- Posted July 17, 2014 by
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One Woman's Legacy of Helping Filmmakers From the Heart
“The secret of crowd funding is to do it with others. But you have to find the others. And you have to rely on others…. “
Carole Dean, President – From the Heart Productions
If you’re a filmmaker, you will often find that the creative process is typically interrupted by the need to seek funding for your project. This usually is an exhausting process that, hopefully, will lead to the financial support necessary for you to successfully share your creative vision with the world. If you are lucky, and have done your research, then you might land at the doorsteps of From the Heart Productions as a recipient of the Roy W. Dean Foundation Grant.
Carole Dean, President of From the Heart Productions, has lived a life which reads like a virtual Hollywood movie script. As a young girl, she grew up in Texas dreaming about movie stars, movies and Southern California. Those early dreams eventually led her to Hollywood, California.
One day, she found herself behind the scenes of a film shoot where she noticed a cameraman throwing away 400 feet of unused film. That moment changed her life forever. Armed with this knowledge, Dean figured out that the unused film (which she called short ends) could provide cash strapped independent filmmakers with affordable stock footage that they sorely needed. Prior to this, studios routinely threw the extra footage in the trash.
Dean borrowed $20 dollars and, despite much cajoling, convinced Columbia Pictures to sell her 3000 feet of unwanted film stock. That $20 dollar investment, along with the initial film stock purchases, resulted in her launching her first business – Studio, Film and Tape.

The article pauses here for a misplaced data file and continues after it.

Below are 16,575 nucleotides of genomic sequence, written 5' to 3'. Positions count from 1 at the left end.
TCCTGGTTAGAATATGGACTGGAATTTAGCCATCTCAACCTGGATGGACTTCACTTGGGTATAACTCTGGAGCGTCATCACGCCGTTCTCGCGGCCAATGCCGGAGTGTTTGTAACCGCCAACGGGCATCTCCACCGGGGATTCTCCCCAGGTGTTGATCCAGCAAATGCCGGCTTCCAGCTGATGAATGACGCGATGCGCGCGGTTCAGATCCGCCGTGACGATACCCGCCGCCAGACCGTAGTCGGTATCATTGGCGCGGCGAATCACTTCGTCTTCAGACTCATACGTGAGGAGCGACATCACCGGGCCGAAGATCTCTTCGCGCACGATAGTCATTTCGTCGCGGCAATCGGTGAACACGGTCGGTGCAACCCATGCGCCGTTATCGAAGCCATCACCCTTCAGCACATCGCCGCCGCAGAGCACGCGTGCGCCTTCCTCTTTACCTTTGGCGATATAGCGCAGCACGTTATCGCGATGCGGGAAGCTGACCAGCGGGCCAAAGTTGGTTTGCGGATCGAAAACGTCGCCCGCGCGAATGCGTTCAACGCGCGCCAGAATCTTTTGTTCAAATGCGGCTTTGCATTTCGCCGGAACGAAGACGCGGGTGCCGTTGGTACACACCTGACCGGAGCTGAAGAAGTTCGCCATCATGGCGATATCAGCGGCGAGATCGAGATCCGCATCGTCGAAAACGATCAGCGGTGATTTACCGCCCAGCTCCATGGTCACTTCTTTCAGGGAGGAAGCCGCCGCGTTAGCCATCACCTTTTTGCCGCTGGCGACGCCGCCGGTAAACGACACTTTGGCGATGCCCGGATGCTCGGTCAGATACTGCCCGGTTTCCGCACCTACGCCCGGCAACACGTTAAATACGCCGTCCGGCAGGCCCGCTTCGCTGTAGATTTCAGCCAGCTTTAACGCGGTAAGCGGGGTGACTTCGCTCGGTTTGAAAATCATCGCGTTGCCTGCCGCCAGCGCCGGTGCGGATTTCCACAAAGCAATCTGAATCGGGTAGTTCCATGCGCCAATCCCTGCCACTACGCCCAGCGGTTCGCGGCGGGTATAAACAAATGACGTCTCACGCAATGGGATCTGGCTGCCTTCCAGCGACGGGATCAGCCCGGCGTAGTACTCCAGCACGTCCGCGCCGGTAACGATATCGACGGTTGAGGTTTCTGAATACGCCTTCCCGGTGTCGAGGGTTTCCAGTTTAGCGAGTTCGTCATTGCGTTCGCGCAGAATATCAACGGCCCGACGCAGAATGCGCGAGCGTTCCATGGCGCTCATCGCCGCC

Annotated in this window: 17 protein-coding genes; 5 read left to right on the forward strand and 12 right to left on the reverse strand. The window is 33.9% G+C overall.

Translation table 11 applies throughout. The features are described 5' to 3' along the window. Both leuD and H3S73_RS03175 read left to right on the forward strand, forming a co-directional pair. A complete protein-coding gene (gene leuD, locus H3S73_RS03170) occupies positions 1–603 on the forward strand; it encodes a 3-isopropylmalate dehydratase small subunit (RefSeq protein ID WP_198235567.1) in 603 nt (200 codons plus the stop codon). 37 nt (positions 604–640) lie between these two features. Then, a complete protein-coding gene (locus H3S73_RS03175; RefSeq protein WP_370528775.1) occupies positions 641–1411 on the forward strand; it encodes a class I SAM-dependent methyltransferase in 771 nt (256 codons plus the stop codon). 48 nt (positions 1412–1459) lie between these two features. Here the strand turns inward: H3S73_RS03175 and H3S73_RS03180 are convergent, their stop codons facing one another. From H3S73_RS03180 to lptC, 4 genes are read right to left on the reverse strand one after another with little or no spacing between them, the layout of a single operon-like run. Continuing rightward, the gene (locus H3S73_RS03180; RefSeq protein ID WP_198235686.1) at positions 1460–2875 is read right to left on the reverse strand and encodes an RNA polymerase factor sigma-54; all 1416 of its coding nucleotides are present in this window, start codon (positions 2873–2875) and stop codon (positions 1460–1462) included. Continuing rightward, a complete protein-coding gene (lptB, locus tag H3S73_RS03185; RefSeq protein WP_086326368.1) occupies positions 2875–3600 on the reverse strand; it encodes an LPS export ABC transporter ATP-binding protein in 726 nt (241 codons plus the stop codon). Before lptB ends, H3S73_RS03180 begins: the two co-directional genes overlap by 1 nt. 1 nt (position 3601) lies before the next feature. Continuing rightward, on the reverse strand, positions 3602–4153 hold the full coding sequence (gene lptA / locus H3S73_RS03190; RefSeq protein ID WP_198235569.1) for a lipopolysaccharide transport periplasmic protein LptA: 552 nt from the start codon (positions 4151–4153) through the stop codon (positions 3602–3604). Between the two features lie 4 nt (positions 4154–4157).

Although not known at the time, her actions spawned a niche market that led to the revolutionary expansion of the independent film industry. She began purchasing stock footage from television shows, features and other sources and resold it to film students and independent filmmakers. Legendary filmmakers like John Cassavetes, Roger Corman and others were able to follow their dreams and share their work with the world, thanks in part to Dean.
As the business grew, Dean asked her dad, Roy, who had retired, to relocate to Southern California to help run Studio, Film and Tape. She fondly remembers how he listened to clients and never tired of hearing a filmmaker’s passionate pitch about their latest project. She jokes about the filmmakers her dad would help like Jamaa Fanaka, who wrote, produced and directed the 1979 African-American feature film, “Penitentiary,” featuring Leon Isaac Kennedy.
She says, “Dad gave him the raw stock and said pay me when you can; and I’m the one running the business and collecting the money. I was looking at my accounts receivables, which were only well known Hollywood companies, and so I’m looking at Paramount, and this Jaama Fanaka appears and I asked, who’s this guy? Well, dad said, you know , he’s that guy I told you Carole is going to make that feature film, and I said, yes, don’t tell me you gave him this raw stock? Yea, I had too, because he has the crew, he has the camera; all he needed was the film. So, Jaama could charm the birds out of the trees. And, he certainly did with dad, and it was the right thing to do, because eventually he paid me and convinced Fox to process the film. Of course he couldn’t pay for it, so Fox gave him the editing equipment; they wouldn’t let him take it off the lot… but he was so smart, he edited the film himself, sold it from the lot and then came around and paid everybody.”
Dean further recalls how in those days deals used to be sealed with a handshake. She added, “I ran my business on a handshake. I got the exclusive Fuji distributorship for motion picture film for the entire United States on a handshake. Now, greed is so prevalent, we’re swimming with sharks! If you have a good idea you can’t breathe it to a soul.”